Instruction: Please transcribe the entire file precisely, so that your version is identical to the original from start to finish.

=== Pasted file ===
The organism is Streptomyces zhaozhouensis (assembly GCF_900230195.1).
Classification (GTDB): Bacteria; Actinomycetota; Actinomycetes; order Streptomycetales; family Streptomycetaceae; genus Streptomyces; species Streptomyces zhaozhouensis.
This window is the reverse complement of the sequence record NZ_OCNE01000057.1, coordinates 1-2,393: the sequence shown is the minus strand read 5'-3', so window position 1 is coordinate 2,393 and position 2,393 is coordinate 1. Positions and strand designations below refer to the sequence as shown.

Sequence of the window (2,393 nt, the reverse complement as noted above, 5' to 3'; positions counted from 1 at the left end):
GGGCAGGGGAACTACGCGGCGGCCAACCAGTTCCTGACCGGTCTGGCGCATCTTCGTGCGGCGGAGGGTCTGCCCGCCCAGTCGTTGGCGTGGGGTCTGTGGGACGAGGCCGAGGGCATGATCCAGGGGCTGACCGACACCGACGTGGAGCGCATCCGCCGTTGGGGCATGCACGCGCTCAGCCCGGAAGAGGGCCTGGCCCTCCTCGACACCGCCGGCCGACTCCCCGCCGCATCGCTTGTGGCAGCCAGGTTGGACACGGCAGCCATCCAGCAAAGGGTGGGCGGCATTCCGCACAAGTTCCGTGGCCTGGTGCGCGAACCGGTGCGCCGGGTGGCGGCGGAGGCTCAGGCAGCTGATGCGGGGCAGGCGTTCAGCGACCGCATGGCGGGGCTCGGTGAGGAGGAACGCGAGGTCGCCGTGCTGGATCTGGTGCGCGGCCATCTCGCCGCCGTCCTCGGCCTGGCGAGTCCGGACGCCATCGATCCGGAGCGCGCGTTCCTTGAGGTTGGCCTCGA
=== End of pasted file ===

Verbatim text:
The organism is Streptomyces zhaozhouensis (assembly GCF_900230195.1).
Classification (GTDB): Bacteria; Actinomycetota; Actinomycetes; order Streptomycetales; family Streptomycetaceae; genus Streptomyces; species Streptomyces zhaozhouensis.
This window is the reverse complement of the sequence record NZ_OCNE01000057.1, coordinates 1-2,393: the sequence shown is the minus strand read 5'-3', so window position 1 is coordinate 2,393 and position 2,393 is coordinate 1. Positions and strand designations below refer to the sequence as shown.

Sequence of the window (2,393 nt, the reverse complement as noted above, 5' to 3'; positions counted from 1 at the left end):
GGGCAGGGGAACTACGCGGCGGCCAACCAGTTCCTGACCGGTCTGGCGCATCTTCGTGCGGCGGAGGGTCTGCCCGCCCAGTCGTTGGCGTGGGGTCTGTGGGACGAGGCCGAGGGCATGATCCAGGGGCTGACCGACACCGACGTGGAGCGCATCCGCCGTTGGGGCATGCACGCGCTCAGCCCGGAAGAGGGCCTGGCCCTCCTCGACACCGCCGGCCGACTCCCCGCCGCATCGCTTGTGGCAGCCAGGTTGGACACGGCAGCCATCCAGCAAAGGGTGGGCGGCATTCCGCACAAGTTCCGTGGCCTGGTGCGCGAACCGGTGCGCCGGGTGGCGGCGGAGGCTCAGGCAGCTGATGCGGGGCAGGCGTTCAGCGACCGCATGGCGGGGCTCGGTGAGGAGGAACGCGAGGTCGCCGTGCTGGATCTGGTGCGCGGCCATCTCGCCGCCGTCCTCGGCCTGGCGAGTCCGGACGCCATCGATCCGGAGCGCGCGTTCCTTGAGGTTGGCCTCGA